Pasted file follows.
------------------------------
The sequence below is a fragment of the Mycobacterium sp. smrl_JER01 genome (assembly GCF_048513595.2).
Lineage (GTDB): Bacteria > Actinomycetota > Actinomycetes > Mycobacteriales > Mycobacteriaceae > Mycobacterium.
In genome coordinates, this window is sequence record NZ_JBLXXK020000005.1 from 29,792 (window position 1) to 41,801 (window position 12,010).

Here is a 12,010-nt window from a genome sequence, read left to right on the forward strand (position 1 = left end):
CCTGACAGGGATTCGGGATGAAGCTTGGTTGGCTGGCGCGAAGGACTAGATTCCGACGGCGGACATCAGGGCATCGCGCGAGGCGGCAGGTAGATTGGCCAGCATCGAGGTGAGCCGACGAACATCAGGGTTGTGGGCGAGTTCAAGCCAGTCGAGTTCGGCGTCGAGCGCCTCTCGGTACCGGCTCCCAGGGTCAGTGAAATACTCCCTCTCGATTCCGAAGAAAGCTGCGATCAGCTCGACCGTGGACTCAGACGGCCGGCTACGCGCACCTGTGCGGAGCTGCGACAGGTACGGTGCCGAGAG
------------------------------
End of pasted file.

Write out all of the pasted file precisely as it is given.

The sequence below is a fragment of the Mycobacterium sp. smrl_JER01 genome (assembly GCF_048513595.2).
Lineage (GTDB): Bacteria > Actinomycetota > Actinomycetes > Mycobacteriales > Mycobacteriaceae > Mycobacterium.
In genome coordinates, this window is sequence record NZ_JBLXXK020000005.1 from 29,792 (window position 1) to 41,801 (window position 12,010).

Here is a 12,010-nt window from a genome sequence, read left to right on the forward strand (position 1 = left end):
CCTGACAGGGATTCGGGATGAAGCTTGGTTGGCTGGCGCGAAGGACTAGATTCCGACGGCGGACATCAGGGCATCGCGCGAGGCGGCAGGTAGATTGGCCAGCATCGAGGTGAGCCGACGAACATCAGGGTTGTGGGCGAGTTCAAGCCAGTCGAGTTCGGCGTCGAGCGCCTCTCGGTACCGGCTCCCAGGGTCAGTGAAATACTCCCTCTCGATTCCGAAGAAAGCTGCGATCAGCTCGACCGTGGACTCAGACGGCCGGCTACGCGCACCTGTGCGGAGCTGCGACAGGTACGGTGCCGAGAG